5 Summer Safety Tips Every Dog Owner Should Know
By Anthea Levi Warmer months don’t just bring sunshine — they can also present serious health hazards for our favorite furry friends. “Summer is the busiest time of year in the veterinary ER,” says Justine Lee, DVM, a board-certified veterinary emergency critical care specialist in Minneapolis. “Pet owners are jogging, picnicking, and enjoying the outdoors, and unfortunately we see more animals experience trauma because of it.” Follow this advice so your dog has a safer summer. Nix ticks and fleas Ticks, fleas and mosquitoes are much more common this time of year, and they cause all kinds of illnesses. “At the very least, ticks leave an itchy bite that can become infected, and at worst they can transmit diseases like Lyme,” says Kathryn Primm, DVM, owner of Applebrook Animal Hospital in Ooltewah, Tennessee. Fleas leave itchy bites, while mosquitoes may transmit severe conditions such as heartworm, which can damage an animal’s heart, lungs, and arteries if left untreated. Protect your pooch with an oral tick and flea medication or topical gel for at least six months of the year. Prevent heartworm by opting for a separate oral therapy like Heartgard or an injection such as ProHeart. Check your pet for ticks daily and watch for symptoms like fever, swollen joints, lethargy, vomiting, weight loss, bruising, and cough, which may signal a tick- or mosquito-borne illness. RELATED: What’s Your Pet Trying to Tell You? Ho...
Authors: Meo SA, Abukhalaf AA, Alomar AA, Al-Beeshi IZ, Alhowikan A, Shafi KM, Meo AS, Usmani AM, Akram J Abstract OBJECTIVE: The COVID-19 pandemic has caused a global public health crisis with social, psychological and long-lasting economical damages. Weather-related dynamics have an impact on the pattern of human health and disease. The present study aimed to investigate the impact of heat and humidity on daily basis incidence and mortality due to COVID-19 pandemic in ten of the world's hottest countries compared to ten of the coldest ones. MATERIALS AND METHODS: Worldwide, we selected 20 countries; 10 hottes...
CONCLUSIONS: The study does not seem to exclude that the lethality of COVID-19 may be climate sensitive. Future studies will have to confirm these clues, due to potential confounding factors, such as pollution, population age, and exposure to malaria. PMID: 32767354 [PubMed - in process]
Authors: Ren HW, Wu Y, Dong JH, An WM, Yan T, Liu Y, Liu CC Abstract OBJECTIVE: To explore the CT imaging features/signs of patients with different clinical types of Coronavirus Disease 2019 (COVID-19) via the application of artificial intelligence (AI), thus improving the understanding of COVID-19. PANTIENTS AND METHODS: Clinical data and chest CT imaging features of 58 patients confirmed with COVID-19 in the Fifth Medical Center of PLA General Hospital were retrospectively analyzed. According to the Guidelines on Novel Coronavirus-Infected Pneumonia Diagnosis and Treatment (Provisional 6th Edition), COVID-19 ...
CONCLUSIONS: Rapid hospital reengineering has probably had an impact on the management of patients with and without SARS-CoV-2 infection, and on in-hospital mortality rates over the reporting period. PMID: 32767350 [PubMed - in process]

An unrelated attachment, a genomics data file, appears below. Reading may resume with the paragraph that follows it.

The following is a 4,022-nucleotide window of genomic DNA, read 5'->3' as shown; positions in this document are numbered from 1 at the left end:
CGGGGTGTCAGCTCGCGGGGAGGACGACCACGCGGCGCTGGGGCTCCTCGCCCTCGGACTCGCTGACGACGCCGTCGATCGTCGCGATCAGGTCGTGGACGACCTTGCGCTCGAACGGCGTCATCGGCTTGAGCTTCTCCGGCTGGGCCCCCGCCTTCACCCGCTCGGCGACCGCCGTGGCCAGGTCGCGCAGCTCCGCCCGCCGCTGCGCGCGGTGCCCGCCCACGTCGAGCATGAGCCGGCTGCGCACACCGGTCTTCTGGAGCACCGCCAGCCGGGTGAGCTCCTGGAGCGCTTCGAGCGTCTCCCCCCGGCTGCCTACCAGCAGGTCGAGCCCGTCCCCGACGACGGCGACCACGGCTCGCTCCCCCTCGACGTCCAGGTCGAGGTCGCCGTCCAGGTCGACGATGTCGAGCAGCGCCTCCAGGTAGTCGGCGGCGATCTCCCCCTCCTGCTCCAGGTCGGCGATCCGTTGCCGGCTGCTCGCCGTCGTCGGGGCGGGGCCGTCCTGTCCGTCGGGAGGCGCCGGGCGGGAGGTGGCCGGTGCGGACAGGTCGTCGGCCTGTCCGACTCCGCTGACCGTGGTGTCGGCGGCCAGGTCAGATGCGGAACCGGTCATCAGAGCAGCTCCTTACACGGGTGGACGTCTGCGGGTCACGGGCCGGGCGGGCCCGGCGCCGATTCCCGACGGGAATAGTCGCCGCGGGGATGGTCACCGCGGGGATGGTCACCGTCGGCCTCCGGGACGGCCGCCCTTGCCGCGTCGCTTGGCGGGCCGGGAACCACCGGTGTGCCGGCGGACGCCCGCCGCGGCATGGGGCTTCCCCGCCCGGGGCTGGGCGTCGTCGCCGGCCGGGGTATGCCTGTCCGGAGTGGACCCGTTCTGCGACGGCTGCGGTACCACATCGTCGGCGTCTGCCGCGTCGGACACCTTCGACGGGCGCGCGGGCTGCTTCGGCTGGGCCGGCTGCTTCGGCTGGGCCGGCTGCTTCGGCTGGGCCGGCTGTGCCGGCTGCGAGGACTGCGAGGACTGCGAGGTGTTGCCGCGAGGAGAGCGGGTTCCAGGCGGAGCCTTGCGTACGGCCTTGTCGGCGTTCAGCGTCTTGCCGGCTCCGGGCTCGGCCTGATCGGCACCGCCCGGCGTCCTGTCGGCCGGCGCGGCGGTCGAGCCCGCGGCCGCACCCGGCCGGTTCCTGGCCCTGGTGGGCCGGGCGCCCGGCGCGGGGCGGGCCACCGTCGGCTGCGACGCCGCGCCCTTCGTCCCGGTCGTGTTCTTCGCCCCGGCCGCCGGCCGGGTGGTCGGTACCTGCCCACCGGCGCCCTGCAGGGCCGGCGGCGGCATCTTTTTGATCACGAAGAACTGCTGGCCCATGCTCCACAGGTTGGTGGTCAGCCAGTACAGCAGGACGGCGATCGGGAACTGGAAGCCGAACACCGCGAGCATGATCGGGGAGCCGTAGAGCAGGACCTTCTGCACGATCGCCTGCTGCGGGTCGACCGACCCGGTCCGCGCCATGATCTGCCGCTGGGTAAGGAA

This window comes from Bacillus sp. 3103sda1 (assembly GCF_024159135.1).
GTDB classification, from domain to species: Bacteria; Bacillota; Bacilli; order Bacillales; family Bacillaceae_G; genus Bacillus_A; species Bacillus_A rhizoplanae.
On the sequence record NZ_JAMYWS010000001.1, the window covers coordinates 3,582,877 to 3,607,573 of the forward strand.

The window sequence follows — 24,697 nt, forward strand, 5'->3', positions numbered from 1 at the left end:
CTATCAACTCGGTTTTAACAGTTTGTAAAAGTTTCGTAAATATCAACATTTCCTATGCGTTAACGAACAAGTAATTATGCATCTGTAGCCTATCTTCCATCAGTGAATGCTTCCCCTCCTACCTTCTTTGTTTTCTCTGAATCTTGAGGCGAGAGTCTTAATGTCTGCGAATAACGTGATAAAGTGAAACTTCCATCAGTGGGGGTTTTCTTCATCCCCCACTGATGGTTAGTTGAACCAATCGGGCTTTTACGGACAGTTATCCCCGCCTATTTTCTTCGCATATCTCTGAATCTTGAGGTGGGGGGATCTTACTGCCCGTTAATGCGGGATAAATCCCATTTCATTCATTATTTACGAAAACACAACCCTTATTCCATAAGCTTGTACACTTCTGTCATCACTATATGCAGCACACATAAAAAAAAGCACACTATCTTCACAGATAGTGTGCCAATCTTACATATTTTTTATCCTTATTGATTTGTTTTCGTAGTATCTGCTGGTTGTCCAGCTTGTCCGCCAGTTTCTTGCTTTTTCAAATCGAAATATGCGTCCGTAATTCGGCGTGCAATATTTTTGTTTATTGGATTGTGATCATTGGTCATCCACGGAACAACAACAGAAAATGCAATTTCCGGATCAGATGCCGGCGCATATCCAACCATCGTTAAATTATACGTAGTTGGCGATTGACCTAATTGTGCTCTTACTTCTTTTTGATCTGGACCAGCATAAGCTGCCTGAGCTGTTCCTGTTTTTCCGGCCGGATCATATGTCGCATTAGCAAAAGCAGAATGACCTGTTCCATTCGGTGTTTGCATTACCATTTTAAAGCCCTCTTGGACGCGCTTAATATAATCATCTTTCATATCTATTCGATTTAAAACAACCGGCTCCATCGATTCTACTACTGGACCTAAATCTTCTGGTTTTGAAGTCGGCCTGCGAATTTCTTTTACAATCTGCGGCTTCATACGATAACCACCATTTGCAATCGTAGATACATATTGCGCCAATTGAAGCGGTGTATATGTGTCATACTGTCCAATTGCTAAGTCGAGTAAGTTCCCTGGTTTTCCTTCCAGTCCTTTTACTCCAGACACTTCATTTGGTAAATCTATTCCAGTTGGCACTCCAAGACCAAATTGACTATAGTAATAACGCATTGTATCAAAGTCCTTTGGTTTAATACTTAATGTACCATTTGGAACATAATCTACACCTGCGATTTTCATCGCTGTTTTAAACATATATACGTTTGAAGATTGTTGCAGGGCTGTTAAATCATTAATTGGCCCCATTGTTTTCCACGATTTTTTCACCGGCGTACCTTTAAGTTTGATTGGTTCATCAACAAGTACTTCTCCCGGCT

Conclusion In this study the transplantation of autologous fat renders good long-term results. There is a significant correlation between change of weight and fat transplant volume survival over the years. This also explains the very high increase in breast volume in some patients. Autologous fat transplantation seems to be a safe and efficient method for breast augmentation. For further statements studies with larger number of cases are necessary. PMID: 32777824 [PubMed - as supplied by publisher]
Conclusions: TL herbal tea at doses of 9 and 12 grams daily had good tolerability without any significant adverse effects on fasting plasma glucose level or other glucose homeostasis parameters measured. PMID: 32774409 [PubMed]
Conclusions: In accordance with trials with low methodological quality, Xiao'er Xiaoji Zhike oral liquid combined with azithromycin seems to be safe and superior to azithromycin alone for the treatment of MPP in children. However, further trials with rigorous methodology need to be implemented for these potential benefits. PMID: 32765636 [PubMed]
CONCLUSION: Hypersensitivity pneumonia should be considered for the differential diagnosis of patients that present with respiratory distress, cough, fever, and weight loss. Prolonged exposure and close contact may worsen the clinical symptoms. In most cases, only exposure prevention is enough, while steroid therapy, oxygen support, and intensive care monitoring may be required in severe cases. PMID: 32779415 [PubMed - in process]
CONCLUSION: Rupture of the pulmonary HC is the most common and also the most feared complication. Rupture may be either intrabronchial or intrapleural. Radiologic imaging is diagnostic. Rupture of the pulmonary HC must be considered as an emergent issue. Simple cystotomy amd removal of the laminated membranes are adequate treatment of choice. Meticulous closure of the bronchial openings is mandatory to avoid prolonged air leak. Cappitonage is unnecessary. PMID: 32779410 [PubMed - in process]
CONCLUSION: AV lower the constipation problems faced by patients with schizophrenia treated with clozapine. Further research, repeating this pilot study with a meaningfully larger sample size and randomized with placebo, is needed. PMID: 32762505 [PubMed - as supplied by publisher]